Review: Darksiders II – Wii U edition


darksiders_2-1280x800[1]As a huge fan of both comic books and the original Darksiders I’ve wanted to give its sequel another shot. Could the Wii U port could offer the experience I’d long hoped for? Will this second dalliance with Death take me to Heaven or be another slow trip through Hell?

Revisiting Joe Madureira’s crazy apocalyptic universe in Darksiders II has been an interesting experience to say the least and felt a bit bizarre. Though my opinions of the game haven’t changed all that much, my replay has offered me another chance to analyze what it had to offer and also take a closer look at what it failed to deliver.



For those who didn’t play the first game the Darksiders franchise takes place in a really awesome world. The story centres around the Four Horsemen of the Apocalypse. War, the first game’s protagonist, was called to Earth to discover Judgment day has begun and he has been framed for bringing it about. War is unceremoniously stripped of all power and cast out, left to play detective and uncover what has happened.

Darksiders II focuses on Death, War’s brother, whose storyline runs parallel to the first game. Death hears about War’s crimes and sets out using any means necessary to revive mankind and clear War’s name. Though the set-up could lead to any manner of open world adventure, this storyline leads the game to be intensely linear. Every step of this long journey feels like one big fetch quest. With such a predominant focus on an amazing story arc, the gameplay in between feels stretched out and forced, almost just going through the motions.

On a positive note, Vigil Games has spent a lot of time working on the combat. Though similar to the orignal, Death is faster and more visceral than his brother War and the introduction of role-playing game (RPG) elements allow players to better customize their fighting style and damage dealing.

Unfortunately too much customization with little to no difference to the experience is a double-edged sword. Using a hammer or a sword doesn’t change the gruelling nature of tremendous amount of level grinding forced upon you. Combat is beyond repetitive. After only a few hours any interest in the game faded and no matter how gripping the story may be it’s hard to shake the obvious rinse, lather and repeat nature to the combat and level design.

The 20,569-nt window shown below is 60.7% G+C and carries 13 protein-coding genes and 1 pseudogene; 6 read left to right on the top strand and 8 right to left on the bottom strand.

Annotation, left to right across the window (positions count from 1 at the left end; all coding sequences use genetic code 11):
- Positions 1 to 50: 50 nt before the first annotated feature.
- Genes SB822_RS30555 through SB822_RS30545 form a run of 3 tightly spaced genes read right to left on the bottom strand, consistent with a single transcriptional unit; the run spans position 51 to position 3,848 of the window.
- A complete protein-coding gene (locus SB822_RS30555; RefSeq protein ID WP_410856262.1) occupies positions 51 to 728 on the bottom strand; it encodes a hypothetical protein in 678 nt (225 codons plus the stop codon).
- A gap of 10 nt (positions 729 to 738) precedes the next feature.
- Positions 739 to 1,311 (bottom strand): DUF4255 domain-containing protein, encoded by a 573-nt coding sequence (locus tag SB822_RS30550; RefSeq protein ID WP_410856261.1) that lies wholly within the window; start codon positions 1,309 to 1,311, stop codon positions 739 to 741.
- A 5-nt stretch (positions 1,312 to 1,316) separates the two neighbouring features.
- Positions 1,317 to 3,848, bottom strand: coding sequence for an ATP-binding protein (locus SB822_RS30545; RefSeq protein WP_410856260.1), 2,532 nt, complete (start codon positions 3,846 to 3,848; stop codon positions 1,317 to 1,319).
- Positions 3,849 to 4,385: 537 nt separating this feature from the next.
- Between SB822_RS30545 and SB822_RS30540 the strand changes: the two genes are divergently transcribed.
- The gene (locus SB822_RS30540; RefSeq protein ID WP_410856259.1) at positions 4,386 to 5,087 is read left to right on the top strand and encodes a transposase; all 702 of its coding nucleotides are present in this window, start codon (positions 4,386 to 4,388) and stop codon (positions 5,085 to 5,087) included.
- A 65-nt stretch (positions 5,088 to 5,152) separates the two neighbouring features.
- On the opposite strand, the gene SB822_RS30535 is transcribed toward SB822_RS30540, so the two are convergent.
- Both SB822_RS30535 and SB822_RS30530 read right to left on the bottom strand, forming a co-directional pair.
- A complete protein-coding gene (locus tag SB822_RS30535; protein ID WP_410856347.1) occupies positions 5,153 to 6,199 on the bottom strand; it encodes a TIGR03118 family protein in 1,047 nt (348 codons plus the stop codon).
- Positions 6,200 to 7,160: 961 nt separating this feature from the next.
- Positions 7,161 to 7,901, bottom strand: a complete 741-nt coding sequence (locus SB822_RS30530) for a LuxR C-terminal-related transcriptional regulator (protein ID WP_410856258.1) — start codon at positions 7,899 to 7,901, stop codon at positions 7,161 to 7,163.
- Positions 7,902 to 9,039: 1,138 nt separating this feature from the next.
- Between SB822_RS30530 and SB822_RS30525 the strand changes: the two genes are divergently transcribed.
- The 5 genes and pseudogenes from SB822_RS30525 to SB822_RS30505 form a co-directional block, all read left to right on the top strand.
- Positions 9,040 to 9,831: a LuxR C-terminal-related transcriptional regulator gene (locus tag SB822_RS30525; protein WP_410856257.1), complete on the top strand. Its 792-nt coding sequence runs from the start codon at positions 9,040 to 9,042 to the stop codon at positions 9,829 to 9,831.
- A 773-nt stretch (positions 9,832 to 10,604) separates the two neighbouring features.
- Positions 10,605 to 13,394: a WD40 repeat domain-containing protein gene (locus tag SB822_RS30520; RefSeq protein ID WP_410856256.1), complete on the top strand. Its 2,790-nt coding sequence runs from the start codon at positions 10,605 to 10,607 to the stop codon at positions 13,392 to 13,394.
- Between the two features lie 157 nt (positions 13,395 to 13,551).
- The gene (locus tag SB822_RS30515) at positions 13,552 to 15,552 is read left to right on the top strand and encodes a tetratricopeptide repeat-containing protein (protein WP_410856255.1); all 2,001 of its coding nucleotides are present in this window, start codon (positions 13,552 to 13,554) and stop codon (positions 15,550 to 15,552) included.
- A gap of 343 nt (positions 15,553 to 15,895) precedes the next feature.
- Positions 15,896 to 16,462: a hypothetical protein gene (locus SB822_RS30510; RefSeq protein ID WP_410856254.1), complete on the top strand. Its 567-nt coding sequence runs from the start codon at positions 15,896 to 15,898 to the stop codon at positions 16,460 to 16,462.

The first game’s environments were interesting with some amazingly unique locations. Darksiders II is a little too busy pushing the idea of scale instead.  Areas are usually set a considerable distance apart leaving Death trekking for miles before getting anywhere. The environments are drab and empty removing any enjoyment felt by exploring. Bigger is always necessarily better. Each level  involves a bunch of puzzles, some ‘clear to complete’ combat areas and end with a boss battle. The entire experience becomes a trudge and you’ll end up forcing yourself onwards to find the next piece of the story.

The Wii U does offer one awesome feature. Darksiders II can be played on either the TV or the touch-screen pad itself and despite a bit of screen tearing it transfers quite nicely with onto the smaller screen. Also the title comes out of the box with almost all of the downloadable content (DLC) included to date for those looking for the complete Darksiders II package.

Little known fact, Death is also unbeatable at burping contests

Little known fact, Death is unbeatable at burping contests

Unfortunately, more than a few small tweaks were needed to repair the lackluster uphill hike it offers. Fans of the series will find nothing here that you could find on the other platforms other than a few extra hours of quests. For Wii U only owners who have exhausted all their launch title option, this will offer you a tonne of gameplay to fight your way through. Darksiders II could have been a super fun on par with God of War epic but flimsy design and repetition have left it coming off weak, doomed to be forgotten. Play it only if you are desperate.

6 / 10

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Joshua Philpott

Tech MacGyver
Games writer, podcaster and tech wizard. Obsessed with obscure horror films, crazy gadgets and caffeine. Passionate, argumentative and open minded. Freelance writer and co-founder rawDLC.

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